A couple of weeks ago, I bought a copy of Women in Clothes. I saw this book on a sale pile at National Bookstore. One of the reasons why I decided to buy it was because of its massive discount. I love getting good deals on books and magazines, and I always get excited whenever I see copies of i-D or Vogue at my nearby Book Sale.
Aside from its price, the real reason why I bought it was its premise. The book’s jacket said that it was a diverse collection of conversations, stories, and ideas about personal style and self-expression from women across different races, ages, and backgrounds. Some of the pieces I’ve read were a feature on a sweatshop worker, an interview on Lena Dunham, and even a conversation on power dressing. Visuals-wise, the book is packed with photographs and illustrations!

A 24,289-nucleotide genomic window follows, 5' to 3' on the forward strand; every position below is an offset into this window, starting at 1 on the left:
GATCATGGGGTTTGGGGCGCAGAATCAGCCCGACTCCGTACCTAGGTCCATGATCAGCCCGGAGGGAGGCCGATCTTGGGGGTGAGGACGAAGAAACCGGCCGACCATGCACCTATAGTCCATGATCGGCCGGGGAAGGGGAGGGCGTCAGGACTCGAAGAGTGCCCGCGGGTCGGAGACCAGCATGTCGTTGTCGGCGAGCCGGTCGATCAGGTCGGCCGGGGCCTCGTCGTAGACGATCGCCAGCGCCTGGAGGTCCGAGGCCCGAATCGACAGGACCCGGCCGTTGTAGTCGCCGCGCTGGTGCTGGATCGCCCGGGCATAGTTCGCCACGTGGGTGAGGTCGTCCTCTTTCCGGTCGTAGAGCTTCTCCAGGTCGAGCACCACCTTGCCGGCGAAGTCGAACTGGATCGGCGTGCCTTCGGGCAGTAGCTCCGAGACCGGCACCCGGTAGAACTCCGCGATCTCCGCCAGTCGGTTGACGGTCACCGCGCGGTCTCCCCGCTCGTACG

Learning about one’s personal style is very fascinating. For me, I see it as an extension of one’s personal journey. More often than not, our personal style can influence the way we approach other aspects of our lives. As someone who lives with a lot of internal chaos, having a semblance of control through external means is a huge deal. I choose to exercise that control through my personal style and beauty routine. It’s a small step in being in control of my own life, and getting my life together.
I’m happy that there are books such as this, because it’s not a how-to on fashion. Rather, it’s more of an in-depth look on how women develop their own personal style over time, as they go through the motions of life. In a time where women’s clothing are still policed or heavily judged by society, I honestly think that it’s important to live your truths in any way possible— even through the clothes that you wear.